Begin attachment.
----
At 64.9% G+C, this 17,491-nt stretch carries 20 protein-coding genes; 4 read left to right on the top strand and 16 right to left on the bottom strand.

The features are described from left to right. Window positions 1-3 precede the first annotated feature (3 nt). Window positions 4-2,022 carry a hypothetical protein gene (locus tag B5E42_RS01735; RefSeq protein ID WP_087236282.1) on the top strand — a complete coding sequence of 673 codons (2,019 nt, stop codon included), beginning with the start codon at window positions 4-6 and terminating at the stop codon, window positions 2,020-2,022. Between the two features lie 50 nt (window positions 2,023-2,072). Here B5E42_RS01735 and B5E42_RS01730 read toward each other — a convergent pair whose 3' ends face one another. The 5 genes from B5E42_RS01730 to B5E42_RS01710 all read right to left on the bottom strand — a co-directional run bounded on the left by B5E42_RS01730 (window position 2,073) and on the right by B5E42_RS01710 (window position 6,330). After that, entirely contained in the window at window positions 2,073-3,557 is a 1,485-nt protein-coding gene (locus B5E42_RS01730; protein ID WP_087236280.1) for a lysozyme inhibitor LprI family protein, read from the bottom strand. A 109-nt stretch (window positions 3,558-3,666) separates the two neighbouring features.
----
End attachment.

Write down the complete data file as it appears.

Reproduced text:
At 64.9% G+C, this 17,491-nt stretch carries 20 protein-coding genes; 4 read left to right on the top strand and 16 right to left on the bottom strand.

The features are described from left to right. Window positions 1-3 precede the first annotated feature (3 nt). Window positions 4-2,022 carry a hypothetical protein gene (locus tag B5E42_RS01735; RefSeq protein ID WP_087236282.1) on the top strand — a complete coding sequence of 673 codons (2,019 nt, stop codon included), beginning with the start codon at window positions 4-6 and terminating at the stop codon, window positions 2,020-2,022. Between the two features lie 50 nt (window positions 2,023-2,072). Here B5E42_RS01735 and B5E42_RS01730 read toward each other — a convergent pair whose 3' ends face one another. The 5 genes from B5E42_RS01730 to B5E42_RS01710 all read right to left on the bottom strand — a co-directional run bounded on the left by B5E42_RS01730 (window position 2,073) and on the right by B5E42_RS01710 (window position 6,330). After that, entirely contained in the window at window positions 2,073-3,557 is a 1,485-nt protein-coding gene (locus B5E42_RS01730; protein ID WP_087236280.1) for a lysozyme inhibitor LprI family protein, read from the bottom strand. A 109-nt stretch (window positions 3,558-3,666) separates the two neighbouring features.